- Last Updated on 07:50 AM 09/11/13
- BY Ashley Hodge
Air inside Halifax County High School has lower airborne fungal concentrations than outdoor air, but some isolated areas inside the school did show mold growth.
These are the findings reported to Halifax County School Board members during their monthly meeting Monday night.
Dave Violette of HDH Technical, Inc. shared the mold findings of an initial indoor air quality assessment of Halifax County High School. Two other HDH employees inspected the building on Tuesday, Sept. 3.
“During our visit, we were given a list of rooms that teachers and students had concerns about by Mr. Albert Randolph and Mr. Larry Roller. We also inspected any other area that was brought to our attention while we were there,” said Violette.
A total of 13 “spore-trap” air samples were collected and submitted to SanAir Technologies Laboratory, Inc. in Powhatan for mold analysis. Of the 13 samples collected, two were collected outdoors for comparison.
“Some isolated areas showed growth of mold which is neither surprising nor uncommon in a building of that size. However, the air sampling results did not indicate any substantial current mold growth in the building as the air indoors has significantly lower airborne fungal concentrations than the outdoor air,” said Violette.
Two specific affected areas Violette mentioned were a mechanical room and the seal of the refrigerator located in an art room.
Overall, he concluded the building appears to be in “good order.”
In response to cleaning the mold, Violette said “normal” cleaning products and methods would be sufficient.
Since attention was called to the high school mold problem, staff has cleaned all vents, affected tiles have been replaced, and dehumidifiers have been placed in the vents and girls’ locker room.
According to Superintendent Dr. Merle Herndon, maintenance workers have since pulled-up all carpet in affected classrooms and placed tile on the floors.
“Personally, what I think you need now is basically a response plan,” Violette told school board members. “Within this plan, you could bring in someone like Mr. John Owen or myself to consult with you as you evaluate the existing HVAC system, consider ways to control the humidity such as adding economizers and consider adding access panels to the duct work.”
As part of an immediate response, Principal Albert Randolph presented the board with procedures to be implemented at the high school until further notice.
• Maintenance will not be handled during the school day including tile removal, minor leak repairs, etc.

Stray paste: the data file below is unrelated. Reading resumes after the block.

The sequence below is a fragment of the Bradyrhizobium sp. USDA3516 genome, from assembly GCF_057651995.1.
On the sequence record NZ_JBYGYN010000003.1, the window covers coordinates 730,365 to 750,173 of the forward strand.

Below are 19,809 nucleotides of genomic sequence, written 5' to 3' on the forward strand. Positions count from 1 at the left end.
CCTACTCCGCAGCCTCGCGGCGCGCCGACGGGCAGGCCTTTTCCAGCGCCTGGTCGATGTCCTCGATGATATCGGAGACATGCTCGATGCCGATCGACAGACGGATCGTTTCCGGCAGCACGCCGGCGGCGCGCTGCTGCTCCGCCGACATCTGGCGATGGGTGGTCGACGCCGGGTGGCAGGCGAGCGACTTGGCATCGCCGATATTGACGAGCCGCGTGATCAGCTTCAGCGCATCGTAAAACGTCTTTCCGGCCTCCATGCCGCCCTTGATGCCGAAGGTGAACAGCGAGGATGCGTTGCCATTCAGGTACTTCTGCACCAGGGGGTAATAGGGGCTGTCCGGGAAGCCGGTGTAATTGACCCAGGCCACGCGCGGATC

• All leaks will be reported to the principal and associate principal including location, time and area affected.
• Completed repairs will be documented to principal and associate principal upon completion.
• Daily tracking of students and faculty will be in place for affected individuals.
• Weekly meetings will be held with the superintendent, maintenance director and secondary supervisor to address mold concerns. The school board chairman and vice chairman will be informed of the meetings.
• Parents, faculty and students are requested to report any mold concerns to the principal and/or associate principal.
Herndon followed up on Violette’s suggestions questioning the board whether they want to seek a person like John Owen to lead this project or if the board wants to interview other individuals.
Owen, a retired specialist who headed the investigation and clean-up of Jefferson Forest High School in Bedford County back in 2001, inspected the school prior to the special called school board meeting last Wednesday and offered his guidance on a solution to the mold problem during the meeting.
“I believe this is something we need to go ahead and address because I don’t think we can move forward until we know who is going to drive the boat on this,” Herndon said.
ED-1 school board member Phyllis Smith made a motion to the board to hire Owen to lead the project, and ED-6 trustee Fay Satterfield seconded the motion that was approved 7-1 with ED-8 representative Walter Potts Jr. casting the dissenting vote.
ED-7 school board member and Vice-Chairman Richard Stoneman informed board members Owen will be paid $125 an hour “to help the board and give us a plan on the next action we need to take.”
Potts described the hiring of Owen before looking at other applicants as “irresponsible.”
“I think we need to look at several people that may be interested in doing this project,” Potts said. “When we spoke to Mr. Owen, we did not have the information on the actual conditions of the school. I don’t understand why we’re making a motion to hire one guy without looking and seeing who is the best for the job.”
Chairman Kimberly Farson reminded the board, “We need to move on this.”
“From what I understand, Owen comes with great credentials,” Stoneman added. “If in an event, we do not like this man’s findings, he is paid hourly, therefore we can simply terminate him.”
At the conclusion of Monday night’s open board meeting, Potts reminded all attending if it turns out that the board does not have the money in their budget to complete this project, then they will be forced to ask the board of supervisors for additional funding.
“We are going to need your help in making sure that we get that money if more is needed,” the ED- trustee said.